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Visit to Royal School of Needlework

On a most beautiful, sunny Tuesday, 26th February 2019, a party of twenty-two Livery Needlemakers and their guests arrived at Hampton Court Palace for the Master’s Day visit to the Royal School of Needlework (RSN) for a tour of the RSN and the current ‘Embroidered Home’ exhibition. The Royal School of Needlework guides and co-ordinator Natalie Thew kindly greeted our small gathering at the main entrance. There was much to chat about and catch up on in the glorious sunshine, whilst we waited for everyone to arrive; especially to compare notes on the transport and typical delays and cancellations caused by the train services and motorway traffic. However, we were soon all gathered in the Royal School of Needlework (RSN) classroom to enjoy the curator Susan Kay-Williams fascinating talk on the history of the RSN.

Susan briefed the group about the history of the school, which was founded in 1872 by Lady Victoria Welby with Princess Helena as the President. In 1875 the school was granted Royal patronage and became the Royal School of Art Needlework.

There are several courses for students such as:

The Certificate & Diploma in Technical Hand Embroidery is based at Hampton Court Palace and taught in other UK satellites across the country, internationally in Japan and in the USA.

The BA (Hons) Hand Embroidery for Fashion, Interiors and Textile Art taught at the RSN.

The Future Tutors programme, for those that want a career in teaching qualification.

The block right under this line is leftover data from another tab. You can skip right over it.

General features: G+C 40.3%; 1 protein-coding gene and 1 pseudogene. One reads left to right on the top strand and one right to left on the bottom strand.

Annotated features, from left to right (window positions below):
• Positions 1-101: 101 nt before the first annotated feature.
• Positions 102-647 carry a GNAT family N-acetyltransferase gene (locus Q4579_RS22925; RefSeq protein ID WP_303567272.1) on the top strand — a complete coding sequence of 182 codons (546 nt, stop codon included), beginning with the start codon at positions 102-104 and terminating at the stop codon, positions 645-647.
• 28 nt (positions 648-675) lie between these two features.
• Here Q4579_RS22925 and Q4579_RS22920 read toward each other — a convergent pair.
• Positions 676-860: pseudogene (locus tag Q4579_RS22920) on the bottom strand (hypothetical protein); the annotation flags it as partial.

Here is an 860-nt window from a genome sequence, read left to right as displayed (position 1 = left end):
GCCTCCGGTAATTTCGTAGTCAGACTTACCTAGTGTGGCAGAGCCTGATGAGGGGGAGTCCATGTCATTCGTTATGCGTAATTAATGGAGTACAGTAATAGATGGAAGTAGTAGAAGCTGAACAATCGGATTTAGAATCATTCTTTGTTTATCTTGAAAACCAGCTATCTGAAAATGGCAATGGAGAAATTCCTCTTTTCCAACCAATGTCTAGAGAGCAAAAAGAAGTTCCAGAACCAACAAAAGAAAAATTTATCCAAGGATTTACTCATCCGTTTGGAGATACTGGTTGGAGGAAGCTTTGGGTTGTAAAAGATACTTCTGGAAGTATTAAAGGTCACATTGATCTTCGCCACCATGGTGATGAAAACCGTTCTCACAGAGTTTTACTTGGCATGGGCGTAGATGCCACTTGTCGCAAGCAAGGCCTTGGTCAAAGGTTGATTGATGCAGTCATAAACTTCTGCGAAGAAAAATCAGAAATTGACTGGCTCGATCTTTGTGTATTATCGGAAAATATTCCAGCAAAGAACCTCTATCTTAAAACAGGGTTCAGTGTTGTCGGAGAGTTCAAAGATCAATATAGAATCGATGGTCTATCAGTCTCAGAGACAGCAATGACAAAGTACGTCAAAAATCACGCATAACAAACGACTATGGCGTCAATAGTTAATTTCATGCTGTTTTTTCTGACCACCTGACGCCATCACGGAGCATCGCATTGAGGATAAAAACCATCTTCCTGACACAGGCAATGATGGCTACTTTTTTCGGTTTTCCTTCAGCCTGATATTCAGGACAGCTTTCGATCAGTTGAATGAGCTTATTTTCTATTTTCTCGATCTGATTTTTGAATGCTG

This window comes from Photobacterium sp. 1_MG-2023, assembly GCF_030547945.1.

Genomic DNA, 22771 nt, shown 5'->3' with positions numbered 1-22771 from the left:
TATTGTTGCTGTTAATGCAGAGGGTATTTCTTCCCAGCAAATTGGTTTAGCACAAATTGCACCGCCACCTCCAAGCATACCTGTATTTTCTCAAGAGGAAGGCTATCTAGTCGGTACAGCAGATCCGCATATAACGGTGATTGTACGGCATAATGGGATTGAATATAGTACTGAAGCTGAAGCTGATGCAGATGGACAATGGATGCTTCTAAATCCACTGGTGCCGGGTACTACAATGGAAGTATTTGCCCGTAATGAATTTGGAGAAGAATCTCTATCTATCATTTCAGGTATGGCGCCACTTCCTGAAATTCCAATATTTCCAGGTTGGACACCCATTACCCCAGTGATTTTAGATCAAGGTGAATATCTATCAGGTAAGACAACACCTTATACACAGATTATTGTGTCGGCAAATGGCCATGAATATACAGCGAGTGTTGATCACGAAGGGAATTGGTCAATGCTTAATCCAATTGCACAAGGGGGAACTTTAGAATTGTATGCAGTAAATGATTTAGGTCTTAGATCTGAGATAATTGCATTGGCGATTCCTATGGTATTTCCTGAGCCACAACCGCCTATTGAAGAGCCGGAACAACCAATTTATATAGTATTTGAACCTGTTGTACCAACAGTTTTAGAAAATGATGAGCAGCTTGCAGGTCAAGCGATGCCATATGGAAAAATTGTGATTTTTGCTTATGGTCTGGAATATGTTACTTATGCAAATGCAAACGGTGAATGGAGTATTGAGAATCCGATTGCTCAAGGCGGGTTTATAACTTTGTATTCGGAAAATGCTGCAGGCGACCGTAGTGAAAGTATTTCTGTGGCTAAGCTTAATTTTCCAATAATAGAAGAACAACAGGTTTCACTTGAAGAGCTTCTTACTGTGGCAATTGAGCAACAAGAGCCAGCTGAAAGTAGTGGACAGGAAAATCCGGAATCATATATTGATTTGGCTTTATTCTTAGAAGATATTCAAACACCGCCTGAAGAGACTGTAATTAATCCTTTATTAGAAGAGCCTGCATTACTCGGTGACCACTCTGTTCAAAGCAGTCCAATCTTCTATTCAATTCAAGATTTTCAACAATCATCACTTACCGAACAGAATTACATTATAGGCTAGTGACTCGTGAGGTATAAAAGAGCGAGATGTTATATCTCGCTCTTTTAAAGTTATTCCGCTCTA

On-line and Day courses are also available.

Susan had hand-picked some special antiquities to show us: The Irish Lord Chancellors purse from the 1850s; a chess piece made from silver metal thread work; American grain/flour sacks from the mid 20th century; pillow cases and tray covers.

The RSN is commissioned sometimes for the most secret of work for royalty and celebrities – only the actual stitchers know for whom, where and when!

The tour of the Embroidered Home was introduced comparing the changes in soft furnishings through the ages from Tudor, Georgian and Victorian to the 20th century. Susan then talked us round the Embroidered Home display, which was beautifully curated, and we were also introduced to the students (who also benefit from the Needlemakers’ charitable payments) and samples of their work in the 2nd year of their course.

We were also introduced by volunteer Janice Williams to other fine work displayed within the RSN; some of which was quite breath-taking, especially a huge Japanese abstract of flowers in gold thread – it was stunning.

Following such an informative morning, we then made our way to the Italian restaurant La Fiamma for a wonderful 3 course lunch. This was much appreciated, as we were starving.

For those who were really making a day of it, a tour of the Hampton Court Palace followed in the late afternoon but with a warm sun to spur them on.

All in all, a lovely day.